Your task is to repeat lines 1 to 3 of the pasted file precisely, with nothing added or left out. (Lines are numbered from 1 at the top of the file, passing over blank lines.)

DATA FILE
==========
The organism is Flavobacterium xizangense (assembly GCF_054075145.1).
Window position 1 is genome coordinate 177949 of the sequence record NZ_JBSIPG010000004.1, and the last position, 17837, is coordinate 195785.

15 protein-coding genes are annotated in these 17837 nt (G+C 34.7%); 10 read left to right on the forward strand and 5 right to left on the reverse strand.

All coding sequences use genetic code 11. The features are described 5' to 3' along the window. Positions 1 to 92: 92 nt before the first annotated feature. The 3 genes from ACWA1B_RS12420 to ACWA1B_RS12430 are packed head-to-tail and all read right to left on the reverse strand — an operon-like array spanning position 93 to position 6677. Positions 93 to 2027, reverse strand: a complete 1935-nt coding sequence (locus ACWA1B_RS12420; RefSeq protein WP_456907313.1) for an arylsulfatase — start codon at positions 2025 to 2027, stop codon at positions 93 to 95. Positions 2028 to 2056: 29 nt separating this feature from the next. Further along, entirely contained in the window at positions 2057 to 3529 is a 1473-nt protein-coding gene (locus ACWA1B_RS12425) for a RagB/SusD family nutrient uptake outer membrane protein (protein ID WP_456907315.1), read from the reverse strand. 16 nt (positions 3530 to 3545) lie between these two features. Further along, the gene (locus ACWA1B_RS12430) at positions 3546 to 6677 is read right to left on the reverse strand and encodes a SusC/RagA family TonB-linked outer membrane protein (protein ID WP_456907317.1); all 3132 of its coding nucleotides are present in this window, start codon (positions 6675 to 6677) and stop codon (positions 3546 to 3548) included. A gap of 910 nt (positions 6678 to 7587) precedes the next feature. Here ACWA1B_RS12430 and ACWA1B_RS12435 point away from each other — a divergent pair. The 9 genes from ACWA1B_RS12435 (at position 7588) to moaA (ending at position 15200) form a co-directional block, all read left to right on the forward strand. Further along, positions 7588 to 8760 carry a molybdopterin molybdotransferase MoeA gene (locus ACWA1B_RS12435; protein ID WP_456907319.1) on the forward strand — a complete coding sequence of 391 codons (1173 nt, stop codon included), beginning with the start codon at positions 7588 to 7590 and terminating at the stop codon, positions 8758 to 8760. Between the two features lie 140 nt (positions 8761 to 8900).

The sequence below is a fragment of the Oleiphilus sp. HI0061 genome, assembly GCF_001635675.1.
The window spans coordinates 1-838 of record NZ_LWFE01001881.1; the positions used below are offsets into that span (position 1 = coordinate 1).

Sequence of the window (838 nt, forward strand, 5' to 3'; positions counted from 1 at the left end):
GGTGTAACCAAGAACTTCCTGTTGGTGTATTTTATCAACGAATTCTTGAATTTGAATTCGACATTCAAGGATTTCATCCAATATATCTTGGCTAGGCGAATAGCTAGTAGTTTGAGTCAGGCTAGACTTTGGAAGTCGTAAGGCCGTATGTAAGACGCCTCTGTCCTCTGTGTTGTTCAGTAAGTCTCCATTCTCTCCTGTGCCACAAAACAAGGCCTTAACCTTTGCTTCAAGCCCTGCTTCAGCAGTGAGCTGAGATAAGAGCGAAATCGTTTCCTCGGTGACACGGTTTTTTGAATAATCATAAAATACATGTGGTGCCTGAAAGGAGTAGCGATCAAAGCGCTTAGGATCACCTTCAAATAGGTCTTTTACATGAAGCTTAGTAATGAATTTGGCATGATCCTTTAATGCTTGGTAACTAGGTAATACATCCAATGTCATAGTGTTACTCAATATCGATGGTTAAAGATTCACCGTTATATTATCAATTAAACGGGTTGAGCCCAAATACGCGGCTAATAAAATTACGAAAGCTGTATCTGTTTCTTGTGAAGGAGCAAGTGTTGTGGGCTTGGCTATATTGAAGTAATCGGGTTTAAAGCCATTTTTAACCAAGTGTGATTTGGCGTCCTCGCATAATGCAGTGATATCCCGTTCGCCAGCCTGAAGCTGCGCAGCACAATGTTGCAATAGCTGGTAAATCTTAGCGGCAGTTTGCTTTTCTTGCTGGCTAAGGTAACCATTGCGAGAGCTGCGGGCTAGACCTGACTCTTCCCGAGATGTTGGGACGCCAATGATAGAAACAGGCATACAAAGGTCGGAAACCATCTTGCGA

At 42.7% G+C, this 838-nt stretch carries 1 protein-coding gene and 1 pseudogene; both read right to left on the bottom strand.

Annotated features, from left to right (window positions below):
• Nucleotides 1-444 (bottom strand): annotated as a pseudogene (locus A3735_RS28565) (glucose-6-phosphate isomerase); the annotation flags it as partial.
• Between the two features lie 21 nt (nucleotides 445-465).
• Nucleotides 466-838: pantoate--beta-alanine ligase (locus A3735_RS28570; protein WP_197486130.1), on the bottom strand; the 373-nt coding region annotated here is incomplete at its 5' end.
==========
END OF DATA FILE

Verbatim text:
The organism is Flavobacterium xizangense (assembly GCF_054075145.1).
Window position 1 is genome coordinate 177949 of the sequence record NZ_JBSIPG010000004.1, and the last position, 17837, is coordinate 195785.

15 protein-coding genes are annotated in these 17837 nt (G+C 34.7%); 10 read left to right on the forward strand and 5 right to left on the reverse strand.